So what’s new? Caramel everywhere and of course seas of gluten free everything. Salted chocolates seem to have reached sodium saturation. But what stood out at the huge fancy food show in foodie San Francisco were both the old-timers whose time may have come and a plethora of young-uns with good ideas and products.
What goes with tea? How is your imagination treating you these days? How about an Epic meat bar – specifically a turkey/cranberry or lamb/currant mint or habanero/cherry bar made from grass-fed animals with ingredients you can actually understand. And no soy. No sugar. No nitrates. Think about pairing with a full bodied oolong or perhaps a strong black keemun or even a milder darjeeling. These are tastes that call for bold pairings.
Based in Austin, Texas, the company was started a year and half ago by Katy Forrest, a ironman athlete and Taylor Collins, a triathlete, two competitive – and vegetarian – athletes, who, after trying a variety of diets from vegan to raw – found their energy waning, their performance lacking and their recovery time waning. They had already founded Thunderbird Energetica, a line of vegetarian protein bars. But when they found that protein in the form of meat transformed their energy level and performance, Epic, the meat energy bar was born. Even if you’re not planning on running a marathon, a turkey/cranberry bar cut into cubes makes a great addition to a savory afternoon tea.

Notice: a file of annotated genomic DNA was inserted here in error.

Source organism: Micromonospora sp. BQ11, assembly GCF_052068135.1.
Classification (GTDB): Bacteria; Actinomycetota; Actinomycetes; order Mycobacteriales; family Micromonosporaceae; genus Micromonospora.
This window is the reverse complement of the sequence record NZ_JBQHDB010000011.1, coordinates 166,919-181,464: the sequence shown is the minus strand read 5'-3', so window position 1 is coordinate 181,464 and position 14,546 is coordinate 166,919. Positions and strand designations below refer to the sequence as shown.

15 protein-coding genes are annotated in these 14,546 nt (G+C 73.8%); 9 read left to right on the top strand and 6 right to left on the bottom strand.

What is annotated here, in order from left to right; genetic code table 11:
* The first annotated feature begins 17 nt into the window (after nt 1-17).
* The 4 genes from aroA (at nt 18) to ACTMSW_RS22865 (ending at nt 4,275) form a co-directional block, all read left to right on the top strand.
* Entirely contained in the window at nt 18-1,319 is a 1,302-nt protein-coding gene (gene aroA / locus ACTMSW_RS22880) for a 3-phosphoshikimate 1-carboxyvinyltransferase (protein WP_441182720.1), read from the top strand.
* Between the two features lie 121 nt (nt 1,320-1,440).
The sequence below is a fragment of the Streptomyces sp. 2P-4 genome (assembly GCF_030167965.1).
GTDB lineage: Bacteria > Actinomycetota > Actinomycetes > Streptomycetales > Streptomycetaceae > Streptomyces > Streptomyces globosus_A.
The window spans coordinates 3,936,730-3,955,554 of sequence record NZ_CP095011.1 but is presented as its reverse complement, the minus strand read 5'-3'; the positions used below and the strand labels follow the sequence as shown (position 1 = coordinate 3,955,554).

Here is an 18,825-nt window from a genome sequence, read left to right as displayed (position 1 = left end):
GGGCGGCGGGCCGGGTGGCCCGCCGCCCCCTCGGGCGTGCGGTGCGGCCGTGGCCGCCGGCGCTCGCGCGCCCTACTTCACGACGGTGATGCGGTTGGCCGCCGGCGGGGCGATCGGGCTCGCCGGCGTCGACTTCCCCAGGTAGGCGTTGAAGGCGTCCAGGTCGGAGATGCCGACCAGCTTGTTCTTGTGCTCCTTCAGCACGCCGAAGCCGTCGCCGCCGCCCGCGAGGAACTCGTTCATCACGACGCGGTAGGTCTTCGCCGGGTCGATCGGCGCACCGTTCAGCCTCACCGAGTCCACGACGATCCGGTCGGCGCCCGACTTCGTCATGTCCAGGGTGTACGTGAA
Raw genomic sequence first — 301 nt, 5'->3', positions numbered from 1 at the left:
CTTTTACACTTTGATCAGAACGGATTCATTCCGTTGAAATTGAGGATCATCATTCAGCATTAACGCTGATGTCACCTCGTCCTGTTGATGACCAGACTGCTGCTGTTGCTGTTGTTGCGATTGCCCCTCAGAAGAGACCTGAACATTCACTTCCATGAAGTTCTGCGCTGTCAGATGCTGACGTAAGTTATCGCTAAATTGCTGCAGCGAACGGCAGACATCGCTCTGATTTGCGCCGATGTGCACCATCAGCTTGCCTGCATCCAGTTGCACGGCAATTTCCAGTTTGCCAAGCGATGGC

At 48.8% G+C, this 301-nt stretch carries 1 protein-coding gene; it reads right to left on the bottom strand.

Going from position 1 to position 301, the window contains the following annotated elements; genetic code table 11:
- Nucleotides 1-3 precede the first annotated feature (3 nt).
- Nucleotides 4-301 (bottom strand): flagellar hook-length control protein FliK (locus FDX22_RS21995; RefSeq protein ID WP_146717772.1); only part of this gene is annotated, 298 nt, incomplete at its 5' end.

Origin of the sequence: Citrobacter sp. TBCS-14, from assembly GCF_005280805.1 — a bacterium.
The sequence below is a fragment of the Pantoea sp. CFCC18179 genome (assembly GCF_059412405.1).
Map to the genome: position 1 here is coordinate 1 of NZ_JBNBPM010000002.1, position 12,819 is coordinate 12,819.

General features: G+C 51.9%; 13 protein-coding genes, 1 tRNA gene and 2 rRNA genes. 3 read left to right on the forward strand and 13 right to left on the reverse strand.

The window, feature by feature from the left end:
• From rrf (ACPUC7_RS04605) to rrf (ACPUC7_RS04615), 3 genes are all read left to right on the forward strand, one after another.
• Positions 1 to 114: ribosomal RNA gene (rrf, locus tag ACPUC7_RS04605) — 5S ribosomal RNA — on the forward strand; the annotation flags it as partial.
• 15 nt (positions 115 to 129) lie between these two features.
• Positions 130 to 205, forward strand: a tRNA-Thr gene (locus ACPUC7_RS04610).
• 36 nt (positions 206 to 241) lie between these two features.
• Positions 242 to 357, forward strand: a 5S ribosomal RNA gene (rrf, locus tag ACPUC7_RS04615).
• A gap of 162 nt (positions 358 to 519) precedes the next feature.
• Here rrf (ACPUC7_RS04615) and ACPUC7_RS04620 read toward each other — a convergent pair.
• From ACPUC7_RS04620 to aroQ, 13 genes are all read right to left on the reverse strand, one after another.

Low fat muffins may be more conventional tea fare, but for flavor and taste, Simple Mills, a new company out of Chicago, makes an innovative baking mix that is not only low in calories, but is also gluten free, has minimal sugar and additives – and is also very tasty and no-fuss. Just add oil, water and eggs, and bake for 20 minutes. Ingredients include almond flour and coconut nectar for sugar. Founded by a young biology graduate of University of North Carolina, who saw a need for a healthy, no-additive, no wheat muffin, flavors include banana, chocolate, pumpkin, chocolate chip, and focaccia and sandwich bread mix.
Katlin Smith (left) was working in Atlanta as a strategy and operations consultant with Deloitte when, suffering from joint pain, she changed to a gluten and dairy free diet. But scouring supermarket aisles for healthy food became an exercise in frustration. Soon Smith, an petite, energetic and can-do entrepreneur began experimenting with recipes. After a lot of trial and error – she also took chemistry at UNC – Simple Mills as born. Starting out by herself, Smith rented a test kitchen, did all her own mixing and packaging, and was on her way. Her product is not only healthy, but moist and flavorful without the aftertaste of a lot of additive-laden mixes. Today, Smith has eight employees and is carried by Whole Foods online at Amazon and also in 500 stores nationwide.
Stay tuned for more from fancy food show….